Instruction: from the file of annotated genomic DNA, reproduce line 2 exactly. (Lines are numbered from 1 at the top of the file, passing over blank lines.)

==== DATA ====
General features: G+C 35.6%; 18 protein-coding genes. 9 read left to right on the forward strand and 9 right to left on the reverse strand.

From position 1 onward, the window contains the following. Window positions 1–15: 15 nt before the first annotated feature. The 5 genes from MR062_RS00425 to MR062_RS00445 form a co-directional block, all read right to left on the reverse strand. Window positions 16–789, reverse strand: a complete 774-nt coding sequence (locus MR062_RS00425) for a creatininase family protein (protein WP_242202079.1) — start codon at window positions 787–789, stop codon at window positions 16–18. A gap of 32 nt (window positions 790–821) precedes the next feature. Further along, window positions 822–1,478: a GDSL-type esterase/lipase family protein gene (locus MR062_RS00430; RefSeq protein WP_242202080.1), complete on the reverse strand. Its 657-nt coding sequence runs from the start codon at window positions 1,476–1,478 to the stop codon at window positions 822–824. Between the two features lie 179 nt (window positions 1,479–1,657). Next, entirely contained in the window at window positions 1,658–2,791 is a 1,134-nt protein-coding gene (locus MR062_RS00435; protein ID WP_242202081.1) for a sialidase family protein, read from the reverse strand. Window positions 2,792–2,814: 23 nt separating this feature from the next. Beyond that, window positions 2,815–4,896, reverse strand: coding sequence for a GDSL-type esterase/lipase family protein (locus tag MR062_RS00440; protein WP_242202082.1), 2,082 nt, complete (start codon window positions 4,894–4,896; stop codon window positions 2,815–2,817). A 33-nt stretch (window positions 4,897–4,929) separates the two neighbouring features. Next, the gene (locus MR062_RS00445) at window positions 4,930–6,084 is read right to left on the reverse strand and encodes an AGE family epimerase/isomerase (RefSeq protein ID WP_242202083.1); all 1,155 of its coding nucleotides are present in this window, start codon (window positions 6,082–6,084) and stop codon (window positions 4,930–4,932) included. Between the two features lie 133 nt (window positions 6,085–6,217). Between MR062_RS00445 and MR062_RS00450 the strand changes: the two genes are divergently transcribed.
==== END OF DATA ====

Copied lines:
From position 1 onward, the window contains the following. Window positions 1–15: 15 nt before the first annotated feature. The 5 genes from MR062_RS00425 to MR062_RS00445 form a co-directional block, all read right to left on the reverse strand. Window positions 16–789, reverse strand: a complete 774-nt coding sequence (locus MR062_RS00425) for a creatininase family protein (protein WP_242202079.1) — start codon at window positions 787–789, stop codon at window positions 16–18. A gap of 32 nt (window positions 790–821) precedes the next feature. Further along, window positions 822–1,478: a GDSL-type esterase/lipase family protein gene (locus MR062_RS00430; RefSeq protein WP_242202080.1), complete on the reverse strand. Its 657-nt coding sequence runs from the start codon at window positions 1,476–1,478 to the stop codon at window positions 822–824. Between the two features lie 179 nt (window positions 1,479–1,657). Next, entirely contained in the window at window positions 1,658–2,791 is a 1,134-nt protein-coding gene (locus MR062_RS00435; protein ID WP_242202081.1) for a sialidase family protein, read from the reverse strand. Window positions 2,792–2,814: 23 nt separating this feature from the next. Beyond that, window positions 2,815–4,896, reverse strand: coding sequence for a GDSL-type esterase/lipase family protein (locus tag MR062_RS00440; protein WP_242202082.1), 2,082 nt, complete (start codon window positions 4,894–4,896; stop codon window positions 2,815–2,817). A 33-nt stretch (window positions 4,897–4,929) separates the two neighbouring features. Next, the gene (locus MR062_RS00445) at window positions 4,930–6,084 is read right to left on the reverse strand and encodes an AGE family epimerase/isomerase (RefSeq protein ID WP_242202083.1); all 1,155 of its coding nucleotides are present in this window, start codon (window positions 6,082–6,084) and stop codon (window positions 4,930–4,932) included. Between the two features lie 133 nt (window positions 6,085–6,217). Between MR062_RS00445 and MR062_RS00450 the strand changes: the two genes are divergently transcribed.